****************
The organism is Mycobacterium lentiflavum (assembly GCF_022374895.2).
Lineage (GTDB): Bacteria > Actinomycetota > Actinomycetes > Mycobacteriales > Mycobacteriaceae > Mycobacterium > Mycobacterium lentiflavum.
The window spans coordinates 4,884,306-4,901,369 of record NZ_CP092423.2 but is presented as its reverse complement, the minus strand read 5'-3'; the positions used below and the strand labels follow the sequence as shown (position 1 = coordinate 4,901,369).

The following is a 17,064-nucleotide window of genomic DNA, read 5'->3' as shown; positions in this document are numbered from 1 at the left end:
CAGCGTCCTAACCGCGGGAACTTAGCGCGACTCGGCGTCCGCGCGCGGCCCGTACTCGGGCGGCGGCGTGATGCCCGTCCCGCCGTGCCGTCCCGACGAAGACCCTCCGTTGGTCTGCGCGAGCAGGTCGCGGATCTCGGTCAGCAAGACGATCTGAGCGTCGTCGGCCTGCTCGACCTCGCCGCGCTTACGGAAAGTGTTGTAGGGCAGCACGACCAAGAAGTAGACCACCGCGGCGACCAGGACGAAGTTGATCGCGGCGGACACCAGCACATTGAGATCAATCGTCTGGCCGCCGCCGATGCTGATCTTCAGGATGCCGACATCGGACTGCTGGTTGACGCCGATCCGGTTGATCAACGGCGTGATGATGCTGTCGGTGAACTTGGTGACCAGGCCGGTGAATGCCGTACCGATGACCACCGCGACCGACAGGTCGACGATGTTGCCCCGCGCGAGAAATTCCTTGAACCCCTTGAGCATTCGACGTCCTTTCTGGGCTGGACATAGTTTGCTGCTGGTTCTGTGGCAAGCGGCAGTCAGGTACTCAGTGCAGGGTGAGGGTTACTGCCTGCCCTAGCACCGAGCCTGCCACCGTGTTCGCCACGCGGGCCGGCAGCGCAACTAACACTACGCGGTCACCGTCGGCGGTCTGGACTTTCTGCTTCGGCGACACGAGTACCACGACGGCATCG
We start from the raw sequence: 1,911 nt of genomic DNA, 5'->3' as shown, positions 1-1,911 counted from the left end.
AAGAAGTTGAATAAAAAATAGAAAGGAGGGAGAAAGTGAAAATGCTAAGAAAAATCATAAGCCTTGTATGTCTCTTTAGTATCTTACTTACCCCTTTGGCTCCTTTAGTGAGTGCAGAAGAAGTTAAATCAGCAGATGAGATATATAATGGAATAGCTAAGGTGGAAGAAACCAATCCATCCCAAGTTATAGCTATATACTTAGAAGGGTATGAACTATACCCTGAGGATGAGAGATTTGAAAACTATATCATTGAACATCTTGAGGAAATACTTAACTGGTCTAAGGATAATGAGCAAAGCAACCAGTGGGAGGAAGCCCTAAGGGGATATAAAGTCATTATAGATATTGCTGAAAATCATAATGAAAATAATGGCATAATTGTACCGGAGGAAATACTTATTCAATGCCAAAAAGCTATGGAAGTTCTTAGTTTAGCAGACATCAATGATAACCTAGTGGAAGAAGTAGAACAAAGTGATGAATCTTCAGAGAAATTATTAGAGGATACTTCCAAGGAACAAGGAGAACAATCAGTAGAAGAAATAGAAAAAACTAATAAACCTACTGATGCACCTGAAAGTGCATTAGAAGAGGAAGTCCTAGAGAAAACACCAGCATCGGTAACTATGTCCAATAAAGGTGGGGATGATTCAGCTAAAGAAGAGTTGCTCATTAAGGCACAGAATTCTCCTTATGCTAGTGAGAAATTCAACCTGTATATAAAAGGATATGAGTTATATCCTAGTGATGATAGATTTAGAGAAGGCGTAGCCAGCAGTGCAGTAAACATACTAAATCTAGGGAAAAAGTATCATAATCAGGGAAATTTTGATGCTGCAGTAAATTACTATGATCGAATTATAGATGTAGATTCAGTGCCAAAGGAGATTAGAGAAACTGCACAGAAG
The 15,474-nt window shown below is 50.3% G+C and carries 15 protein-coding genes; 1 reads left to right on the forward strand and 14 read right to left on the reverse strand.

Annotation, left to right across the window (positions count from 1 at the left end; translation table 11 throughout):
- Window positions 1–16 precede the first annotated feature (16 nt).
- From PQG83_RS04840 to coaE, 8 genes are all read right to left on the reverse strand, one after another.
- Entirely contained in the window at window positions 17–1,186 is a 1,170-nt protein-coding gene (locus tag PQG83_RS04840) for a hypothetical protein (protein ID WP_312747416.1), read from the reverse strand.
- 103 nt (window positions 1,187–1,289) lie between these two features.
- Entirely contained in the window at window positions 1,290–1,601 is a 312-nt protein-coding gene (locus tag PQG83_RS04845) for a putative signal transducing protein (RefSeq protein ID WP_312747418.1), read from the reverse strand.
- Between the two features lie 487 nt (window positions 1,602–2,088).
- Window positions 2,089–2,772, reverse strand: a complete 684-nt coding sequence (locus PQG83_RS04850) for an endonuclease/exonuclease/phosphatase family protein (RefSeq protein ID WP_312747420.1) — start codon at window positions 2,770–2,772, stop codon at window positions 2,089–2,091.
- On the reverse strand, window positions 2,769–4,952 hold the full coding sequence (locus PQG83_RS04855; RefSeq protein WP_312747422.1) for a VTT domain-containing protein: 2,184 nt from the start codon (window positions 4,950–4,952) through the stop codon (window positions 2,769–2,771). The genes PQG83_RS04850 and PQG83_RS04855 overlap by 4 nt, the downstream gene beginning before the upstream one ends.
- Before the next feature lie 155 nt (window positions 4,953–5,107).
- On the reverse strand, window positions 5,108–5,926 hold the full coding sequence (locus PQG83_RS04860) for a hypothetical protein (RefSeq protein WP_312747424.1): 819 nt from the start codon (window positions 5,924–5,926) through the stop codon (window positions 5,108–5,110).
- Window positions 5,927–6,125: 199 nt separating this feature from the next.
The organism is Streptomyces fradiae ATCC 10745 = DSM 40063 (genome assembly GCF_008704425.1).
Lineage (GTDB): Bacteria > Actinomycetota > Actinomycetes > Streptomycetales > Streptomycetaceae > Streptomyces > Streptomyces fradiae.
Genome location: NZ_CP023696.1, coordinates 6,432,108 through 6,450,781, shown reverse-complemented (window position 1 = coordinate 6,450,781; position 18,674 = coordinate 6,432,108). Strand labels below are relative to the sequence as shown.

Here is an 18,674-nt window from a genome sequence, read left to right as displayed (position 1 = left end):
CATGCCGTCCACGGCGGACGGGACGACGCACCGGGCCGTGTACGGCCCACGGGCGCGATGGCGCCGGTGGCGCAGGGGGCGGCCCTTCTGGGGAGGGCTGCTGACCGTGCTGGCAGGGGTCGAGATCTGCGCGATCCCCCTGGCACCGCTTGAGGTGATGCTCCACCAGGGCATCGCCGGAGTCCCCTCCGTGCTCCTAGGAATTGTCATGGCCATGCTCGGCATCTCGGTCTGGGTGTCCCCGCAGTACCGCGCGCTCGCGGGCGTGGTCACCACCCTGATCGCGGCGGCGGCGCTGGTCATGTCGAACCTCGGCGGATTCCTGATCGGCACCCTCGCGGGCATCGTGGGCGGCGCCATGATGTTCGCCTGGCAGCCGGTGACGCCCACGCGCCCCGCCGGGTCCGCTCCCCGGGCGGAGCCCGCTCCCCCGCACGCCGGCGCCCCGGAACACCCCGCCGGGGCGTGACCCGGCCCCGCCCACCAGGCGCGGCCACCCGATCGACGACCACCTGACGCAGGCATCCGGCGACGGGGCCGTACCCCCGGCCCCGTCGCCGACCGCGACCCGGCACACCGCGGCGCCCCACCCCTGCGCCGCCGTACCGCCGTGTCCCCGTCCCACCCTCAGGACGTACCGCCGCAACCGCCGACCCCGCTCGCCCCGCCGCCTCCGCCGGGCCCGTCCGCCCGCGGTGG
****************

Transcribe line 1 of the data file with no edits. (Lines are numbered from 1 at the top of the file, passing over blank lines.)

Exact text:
The organism is Mycobacterium lentiflavum (assembly GCF_022374895.2).